passing something like firewall --use-system-defaults --enabled --service=ssh,smtp,ftp probably doesn't make sense, though. the --use-system-defaults is literally like a short circuit that says 'do nothing'. Do you agree? What are you looking for here?

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@jkonecny12

jkonecny12 Dec 19, 2017

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If it doesn't make sense than it should be an exception.

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@clumens

clumens Dec 19, 2017

Collaborator

That's one possibility - yeah. An exception could be raised.

I know it doesn't make sense. What I'm looking for is a test to make sure that the thing that doesn't make sense is being handled correctly.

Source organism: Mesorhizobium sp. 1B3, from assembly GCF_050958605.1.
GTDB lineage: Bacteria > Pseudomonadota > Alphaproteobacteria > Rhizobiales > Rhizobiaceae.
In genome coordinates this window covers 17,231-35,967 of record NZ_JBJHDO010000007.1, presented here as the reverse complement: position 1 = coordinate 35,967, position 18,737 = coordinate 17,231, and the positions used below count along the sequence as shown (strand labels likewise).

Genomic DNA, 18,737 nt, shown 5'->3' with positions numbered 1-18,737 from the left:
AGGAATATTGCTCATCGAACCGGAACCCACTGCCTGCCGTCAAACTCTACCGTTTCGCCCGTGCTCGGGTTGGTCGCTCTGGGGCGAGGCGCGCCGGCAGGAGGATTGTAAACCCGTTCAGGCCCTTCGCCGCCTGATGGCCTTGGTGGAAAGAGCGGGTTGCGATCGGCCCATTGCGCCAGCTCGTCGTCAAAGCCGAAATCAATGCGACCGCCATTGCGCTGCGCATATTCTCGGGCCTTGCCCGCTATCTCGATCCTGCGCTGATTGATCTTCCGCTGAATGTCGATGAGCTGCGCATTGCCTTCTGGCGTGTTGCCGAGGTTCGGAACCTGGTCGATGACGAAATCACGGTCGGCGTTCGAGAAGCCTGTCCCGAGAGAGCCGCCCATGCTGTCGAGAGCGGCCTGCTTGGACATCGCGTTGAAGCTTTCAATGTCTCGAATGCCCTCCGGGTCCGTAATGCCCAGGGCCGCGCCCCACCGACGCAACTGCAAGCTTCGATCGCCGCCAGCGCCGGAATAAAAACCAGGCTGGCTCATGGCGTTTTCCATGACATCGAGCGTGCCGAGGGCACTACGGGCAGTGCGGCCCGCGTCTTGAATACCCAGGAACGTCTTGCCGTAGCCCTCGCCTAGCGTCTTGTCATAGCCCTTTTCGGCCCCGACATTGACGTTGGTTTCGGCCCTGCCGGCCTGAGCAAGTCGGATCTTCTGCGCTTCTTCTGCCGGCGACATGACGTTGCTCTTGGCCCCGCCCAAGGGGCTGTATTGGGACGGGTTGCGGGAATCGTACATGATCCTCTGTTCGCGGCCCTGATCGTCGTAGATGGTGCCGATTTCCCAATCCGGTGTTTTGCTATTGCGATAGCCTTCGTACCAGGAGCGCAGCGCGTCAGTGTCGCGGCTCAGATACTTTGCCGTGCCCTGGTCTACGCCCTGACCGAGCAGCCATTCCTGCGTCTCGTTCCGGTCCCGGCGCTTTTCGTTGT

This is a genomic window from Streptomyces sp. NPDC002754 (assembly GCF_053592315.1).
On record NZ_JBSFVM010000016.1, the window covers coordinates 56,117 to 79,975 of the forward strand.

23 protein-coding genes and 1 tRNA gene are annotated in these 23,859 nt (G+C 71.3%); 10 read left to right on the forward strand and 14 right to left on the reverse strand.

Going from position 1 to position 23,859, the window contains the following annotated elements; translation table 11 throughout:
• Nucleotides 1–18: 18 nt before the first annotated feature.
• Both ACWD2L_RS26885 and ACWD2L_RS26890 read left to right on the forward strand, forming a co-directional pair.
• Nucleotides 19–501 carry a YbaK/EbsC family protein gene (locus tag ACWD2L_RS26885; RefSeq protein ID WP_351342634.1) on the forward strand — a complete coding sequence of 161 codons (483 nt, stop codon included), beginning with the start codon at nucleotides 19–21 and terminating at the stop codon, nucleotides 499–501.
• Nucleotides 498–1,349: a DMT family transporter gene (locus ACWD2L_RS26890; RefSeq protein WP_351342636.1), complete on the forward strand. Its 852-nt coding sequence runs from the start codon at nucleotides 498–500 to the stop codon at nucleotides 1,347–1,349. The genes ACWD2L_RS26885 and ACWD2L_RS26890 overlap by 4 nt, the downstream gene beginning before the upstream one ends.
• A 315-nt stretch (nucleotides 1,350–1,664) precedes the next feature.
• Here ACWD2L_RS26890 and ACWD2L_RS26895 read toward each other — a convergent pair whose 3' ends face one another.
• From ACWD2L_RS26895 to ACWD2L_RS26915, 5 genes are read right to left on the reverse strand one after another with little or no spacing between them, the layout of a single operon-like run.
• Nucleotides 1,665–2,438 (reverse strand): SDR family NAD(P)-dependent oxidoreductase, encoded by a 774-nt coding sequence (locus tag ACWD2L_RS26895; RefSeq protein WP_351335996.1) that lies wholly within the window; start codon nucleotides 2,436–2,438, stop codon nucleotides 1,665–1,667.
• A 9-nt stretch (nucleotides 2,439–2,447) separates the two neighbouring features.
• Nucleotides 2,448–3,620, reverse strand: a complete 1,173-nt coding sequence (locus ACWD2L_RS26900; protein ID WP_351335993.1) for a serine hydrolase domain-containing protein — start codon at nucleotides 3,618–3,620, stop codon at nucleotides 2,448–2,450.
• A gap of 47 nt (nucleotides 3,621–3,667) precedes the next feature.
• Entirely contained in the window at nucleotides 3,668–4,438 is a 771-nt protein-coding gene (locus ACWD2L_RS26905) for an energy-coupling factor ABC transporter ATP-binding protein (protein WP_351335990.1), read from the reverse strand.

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@dustymabe

dustymabe Dec 19, 2017

Contributor

ok, so you want me to raise an exception when someone provides --use-system-defaults and another option?

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@dustymabe

dustymabe Dec 19, 2017

Contributor

I looked into this quite a bit today. I really tried to figure out how I could use argparse mutual exclusion to achieve this goal but unfortunately it seems the way things are wired up in anaconda (i.e. the overiding of the add_argument function) does not lend itself well to this. Do you know of any other examples where exclusivity is required in anaconda?

Within this very same module one can pass --disable --enable and anaconda will parse it fine.

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@dustymabe

dustymabe Jan 2, 2018

Contributor

bump

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@clumens